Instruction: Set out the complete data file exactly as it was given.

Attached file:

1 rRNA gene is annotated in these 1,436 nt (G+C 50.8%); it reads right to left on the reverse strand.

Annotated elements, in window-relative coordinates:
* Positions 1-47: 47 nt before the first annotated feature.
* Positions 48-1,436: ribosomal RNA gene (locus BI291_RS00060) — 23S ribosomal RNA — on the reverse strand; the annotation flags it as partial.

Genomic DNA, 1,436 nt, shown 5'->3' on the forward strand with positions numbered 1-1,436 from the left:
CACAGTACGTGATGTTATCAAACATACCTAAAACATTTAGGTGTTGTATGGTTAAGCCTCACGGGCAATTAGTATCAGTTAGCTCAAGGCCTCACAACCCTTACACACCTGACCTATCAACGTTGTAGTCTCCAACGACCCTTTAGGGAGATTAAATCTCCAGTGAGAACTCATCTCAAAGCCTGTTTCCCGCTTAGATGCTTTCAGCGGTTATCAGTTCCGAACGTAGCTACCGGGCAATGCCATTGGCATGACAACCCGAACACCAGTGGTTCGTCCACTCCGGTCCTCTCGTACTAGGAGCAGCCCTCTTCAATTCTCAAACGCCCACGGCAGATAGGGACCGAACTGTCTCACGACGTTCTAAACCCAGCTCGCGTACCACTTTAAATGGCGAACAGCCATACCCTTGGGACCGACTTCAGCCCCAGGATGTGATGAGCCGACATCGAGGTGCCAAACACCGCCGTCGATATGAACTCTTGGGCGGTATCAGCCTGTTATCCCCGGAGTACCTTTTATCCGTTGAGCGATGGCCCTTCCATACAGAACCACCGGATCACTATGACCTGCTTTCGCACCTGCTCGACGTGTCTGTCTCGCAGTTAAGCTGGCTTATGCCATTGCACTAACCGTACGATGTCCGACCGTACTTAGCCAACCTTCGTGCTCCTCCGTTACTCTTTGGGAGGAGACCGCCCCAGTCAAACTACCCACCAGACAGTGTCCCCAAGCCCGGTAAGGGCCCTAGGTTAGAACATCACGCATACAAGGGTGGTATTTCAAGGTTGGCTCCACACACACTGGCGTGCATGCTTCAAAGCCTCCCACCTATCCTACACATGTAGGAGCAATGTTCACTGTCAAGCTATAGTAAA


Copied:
1 rRNA gene is annotated in these 1,436 nt (G+C 50.8%); it reads right to left on the reverse strand.

Annotated elements, in window-relative coordinates:
* Positions 1-47: 47 nt before the first annotated feature.
* Positions 48-1,436: ribosomal RNA gene (locus BI291_RS00060) — 23S ribosomal RNA — on the reverse strand; the annotation flags it as partial.

Genomic DNA, 1,436 nt, shown 5'->3' on the forward strand with positions numbered 1-1,436 from the left:
CACAGTACGTGATGTTATCAAACATACCTAAAACATTTAGGTGTTGTATGGTTAAGCCTCACGGGCAATTAGTATCAGTTAGCTCAAGGCCTCACAACCCTTACACACCTGACCTATCAACGTTGTAGTCTCCAACGACCCTTTAGGGAGATTAAATCTCCAGTGAGAACTCATCTCAAAGCCTGTTTCCCGCTTAGATGCTTTCAGCGGTTATCAGTTCCGAACGTAGCTACCGGGCAATGCCATTGGCATGACAACCCGAACACCAGTGGTTCGTCCACTCCGGTCCTCTCGTACTAGGAGCAGCCCTCTTCAATTCTCAAACGCCCACGGCAGATAGGGACCGAACTGTCTCACGACGTTCTAAACCCAGCTCGCGTACCACTTTAAATGGCGAACAGCCATACCCTTGGGACCGACTTCAGCCCCAGGATGTGATGAGCCGACATCGAGGTGCCAAACACCGCCGTCGATATGAACTCTTGGGCGGTATCAGCCTGTTATCCCCGGAGTACCTTTTATCCGTTGAGCGATGGCCCTTCCATACAGAACCACCGGATCACTATGACCTGCTTTCGCACCTGCTCGACGTGTCTGTCTCGCAGTTAAGCTGGCTTATGCCATTGCACTAACCGTACGATGTCCGACCGTACTTAGCCAACCTTCGTGCTCCTCCGTTACTCTTTGGGAGGAGACCGCCCCAGTCAAACTACCCACCAGACAGTGTCCCCAAGCCCGGTAAGGGCCCTAGGTTAGAACATCACGCATACAAGGGTGGTATTTCAAGGTTGGCTCCACACACACTGGCGTGCATGCTTCAAAGCCTCCCACCTATCCTACACATGTAGGAGCAATGTTCACTGTCAAGCTATAGTAAA